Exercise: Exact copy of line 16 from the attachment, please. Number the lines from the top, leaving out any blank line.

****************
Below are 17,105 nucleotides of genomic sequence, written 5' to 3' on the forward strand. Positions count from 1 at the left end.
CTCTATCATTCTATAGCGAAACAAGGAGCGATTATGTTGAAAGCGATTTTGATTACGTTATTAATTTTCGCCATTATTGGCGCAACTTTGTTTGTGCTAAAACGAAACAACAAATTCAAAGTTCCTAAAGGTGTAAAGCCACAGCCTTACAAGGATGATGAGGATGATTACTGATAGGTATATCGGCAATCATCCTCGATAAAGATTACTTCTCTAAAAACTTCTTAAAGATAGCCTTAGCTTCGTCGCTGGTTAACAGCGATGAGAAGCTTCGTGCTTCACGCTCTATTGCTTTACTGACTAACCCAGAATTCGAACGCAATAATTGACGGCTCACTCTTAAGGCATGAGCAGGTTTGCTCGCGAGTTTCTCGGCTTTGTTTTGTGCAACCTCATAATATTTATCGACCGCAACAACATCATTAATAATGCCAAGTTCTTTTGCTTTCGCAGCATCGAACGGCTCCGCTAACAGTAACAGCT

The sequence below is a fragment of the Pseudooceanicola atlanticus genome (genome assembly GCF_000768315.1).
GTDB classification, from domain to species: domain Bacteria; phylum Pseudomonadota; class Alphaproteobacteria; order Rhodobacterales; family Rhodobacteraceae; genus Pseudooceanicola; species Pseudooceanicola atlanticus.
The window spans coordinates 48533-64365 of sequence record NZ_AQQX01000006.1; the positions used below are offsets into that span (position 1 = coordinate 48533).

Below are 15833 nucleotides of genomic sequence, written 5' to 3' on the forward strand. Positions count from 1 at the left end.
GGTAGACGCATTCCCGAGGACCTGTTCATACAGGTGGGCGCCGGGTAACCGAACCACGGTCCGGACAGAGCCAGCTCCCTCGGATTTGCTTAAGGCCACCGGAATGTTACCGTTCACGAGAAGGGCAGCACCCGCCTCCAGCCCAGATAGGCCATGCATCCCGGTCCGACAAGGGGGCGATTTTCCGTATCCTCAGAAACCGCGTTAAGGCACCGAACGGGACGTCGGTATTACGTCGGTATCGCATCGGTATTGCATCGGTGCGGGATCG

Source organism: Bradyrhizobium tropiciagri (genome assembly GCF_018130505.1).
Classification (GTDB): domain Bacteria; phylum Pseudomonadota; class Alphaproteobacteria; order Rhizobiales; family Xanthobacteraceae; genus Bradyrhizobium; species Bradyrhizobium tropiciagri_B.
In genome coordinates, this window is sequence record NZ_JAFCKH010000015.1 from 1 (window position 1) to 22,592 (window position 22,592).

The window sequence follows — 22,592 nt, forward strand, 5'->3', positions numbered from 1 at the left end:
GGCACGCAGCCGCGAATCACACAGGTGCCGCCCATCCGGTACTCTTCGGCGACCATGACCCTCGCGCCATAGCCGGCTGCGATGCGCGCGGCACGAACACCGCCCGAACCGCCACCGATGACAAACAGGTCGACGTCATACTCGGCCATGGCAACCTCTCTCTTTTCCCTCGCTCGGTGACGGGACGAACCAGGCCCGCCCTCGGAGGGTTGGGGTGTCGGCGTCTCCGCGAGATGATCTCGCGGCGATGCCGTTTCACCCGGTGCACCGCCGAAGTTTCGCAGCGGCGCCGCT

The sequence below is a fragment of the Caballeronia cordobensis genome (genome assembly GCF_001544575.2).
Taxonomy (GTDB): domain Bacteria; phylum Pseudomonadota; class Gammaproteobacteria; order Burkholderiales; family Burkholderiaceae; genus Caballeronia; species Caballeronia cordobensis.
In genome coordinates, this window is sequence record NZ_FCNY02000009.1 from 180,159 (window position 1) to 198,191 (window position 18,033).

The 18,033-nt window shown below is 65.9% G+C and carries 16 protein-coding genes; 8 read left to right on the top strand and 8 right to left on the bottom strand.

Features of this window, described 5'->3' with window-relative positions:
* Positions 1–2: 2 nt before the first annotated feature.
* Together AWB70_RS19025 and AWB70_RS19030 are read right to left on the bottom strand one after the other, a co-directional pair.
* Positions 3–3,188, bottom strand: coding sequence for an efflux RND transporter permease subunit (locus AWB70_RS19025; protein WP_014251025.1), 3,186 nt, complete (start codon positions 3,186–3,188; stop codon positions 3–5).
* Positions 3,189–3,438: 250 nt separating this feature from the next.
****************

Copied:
The 18,033-nt window shown below is 65.9% G+C and carries 16 protein-coding genes; 8 read left to right on the top strand and 8 right to left on the bottom strand.